Abraham ANDERSON was born 1 on 18 Aug 1709 in Watertown, Middlesex, Massachusetts, United States. He died 2 on 25 Dec 1768 in Windham Center, Cumberland, Maine, United States. Abraham married Bathshua FARR in 1732 in Massachusetts, United States.
"Windham Book - p.28"
Deacon Abraham Anderson - 1st Generation on Farm
Deacon Abraham (?) Anderson, Fifth Settler in New Marblehead, Mass.,
Now Windham, Maine, was born Aug.18th, 1708 or 1709, in Groton, Mass.
he settled on Home Lot No.36, on the first Main, now River Road, in
1738. He first built where the little graveyard at the foot of the
orchard is, but for some reason, moved across the street, below the
barns, in what we now call the "little field". He built the first
house, and his was the first family located on the first highway laid
out in the Plantation, living there nearly two years before another
family moved nearer than on the Presumpscot river bank.
It is evident from records of New Marblehead, that he was a man of
more than ordinary force of character, and executive ability. From
the beginning of the settlement until his death, he took a leading
part in the Plantation affairs. In proof of this, and his
intrepidity, the following extract is adduced from the Centennial
Address delivered at Windham Hill, July 4, 1839, by Thos.L.Smith. "On
the morning of May 11, 1756, Ezra Brown and Ephraim Winship left the
Fort to labor on Brown's lot, about a mile to the northeast. They were
accompanied by a guard of four men and four boys, Brown and Winship
being in advance. In the thickest part of the woods, they were fired
upon by a body of fifteen or twenty Indians who lay in ambush. The
Indians were of the Rockamecook tribe, and commanded by their King
Poland. Brown was shot dead; Winship received two balls and fell to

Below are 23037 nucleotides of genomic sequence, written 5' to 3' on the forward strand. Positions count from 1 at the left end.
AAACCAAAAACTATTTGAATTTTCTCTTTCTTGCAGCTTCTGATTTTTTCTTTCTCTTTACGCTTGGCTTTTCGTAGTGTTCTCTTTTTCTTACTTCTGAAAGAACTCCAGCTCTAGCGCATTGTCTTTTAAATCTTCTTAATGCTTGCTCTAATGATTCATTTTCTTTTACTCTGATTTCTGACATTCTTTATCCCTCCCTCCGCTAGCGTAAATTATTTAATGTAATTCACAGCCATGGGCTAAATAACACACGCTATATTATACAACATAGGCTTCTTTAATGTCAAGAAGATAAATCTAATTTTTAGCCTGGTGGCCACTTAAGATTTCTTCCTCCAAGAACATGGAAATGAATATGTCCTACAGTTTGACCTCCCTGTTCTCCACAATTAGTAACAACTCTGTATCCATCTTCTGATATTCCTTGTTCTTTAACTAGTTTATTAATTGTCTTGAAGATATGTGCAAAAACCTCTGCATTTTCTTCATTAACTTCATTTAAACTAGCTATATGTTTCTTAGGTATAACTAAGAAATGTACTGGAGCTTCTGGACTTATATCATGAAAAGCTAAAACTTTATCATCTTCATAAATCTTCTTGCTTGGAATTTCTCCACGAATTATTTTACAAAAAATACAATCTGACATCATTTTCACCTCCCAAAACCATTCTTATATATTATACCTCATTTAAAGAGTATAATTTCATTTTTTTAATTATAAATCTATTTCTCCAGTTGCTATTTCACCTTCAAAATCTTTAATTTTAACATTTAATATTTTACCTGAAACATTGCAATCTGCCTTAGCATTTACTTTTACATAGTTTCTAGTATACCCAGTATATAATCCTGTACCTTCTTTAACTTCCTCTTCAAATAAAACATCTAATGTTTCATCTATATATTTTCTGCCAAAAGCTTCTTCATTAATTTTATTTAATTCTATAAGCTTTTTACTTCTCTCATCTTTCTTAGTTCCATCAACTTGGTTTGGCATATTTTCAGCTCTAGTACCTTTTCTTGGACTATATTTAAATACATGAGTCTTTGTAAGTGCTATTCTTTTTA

the ground, when both were scalped.
Upon hearing the report of the guns, half of the guard returned to the
Fort. Anderson, Manchester and two boys, Winship and Cloudman,
determined to pursue the Indians and avenge the blood of their fallen
companions or perish in the attempt. Accordingly, this little band of
heroes, cheered on by the voice of Anderson, calling out, "Follow on,
my lads," gallantly pressed on the track. Poland concealed behind a
tree, discharged his musket at Anderson without effect; in his
eagerness to reload, he exposed his body to Manchester, who was about
thirty feet to Anderson's right, when Manchester instantly leveled his
musket, took deadly aim and fired. The Indians instantly gathered
round their fallen chieftain, and made the woods resound with their
infernal yells, to which our little band of Spartans replied by giving
them the contents of their muskets. Two more Indians were mortally
wounded. The remaining Indians filed away, carrying their dead and
wounded, but leaving behind five packs, a bow, bunch of arows and
several other things." My father, (John F. Anderson) has the musket
with which Poland was shot. This was in the lower corner of the
"upper pasture". The following extract from pages 1 and 2 of the old
records indicates Mr. Anderson's recognized standing in the
town:---Pursuant to a warrant directed to Mr. Abraham Anderson,
principal inhabitant in this Plantation, called New Marblehead, by
Enoch Freeman, Esq., one of his Majesty's justices of the peace for
County Cumberland, under his hand and seal, directing the freeholders
and inhabitants to assemble and meet at the usual place, on Monday the
22nd, day of March, at ten o'clock in the forenoon, to choose needful
officers in said plantation to assess County tax for the year 1762.
Voted &c. On June 12 of the same year the town was incorporated and at
the first town-meeting held in the old fort, July 5, 1762, Abraham
Anderson was first chosen Moderator and then Town Treasurer. Next year
he was one of the selectmen and again in 1768 and 1769. He was chosen
the town's first Representative for the General Court, then held in
Boston, for the years 1767 and 1768. He was Town Clerk in 1766, '67,
'68 and '69, the year of his death.
The old fort above mentioned, was situated between the Anderson house
and Rev. Peter T. Smith's house, on the right side going up the hill.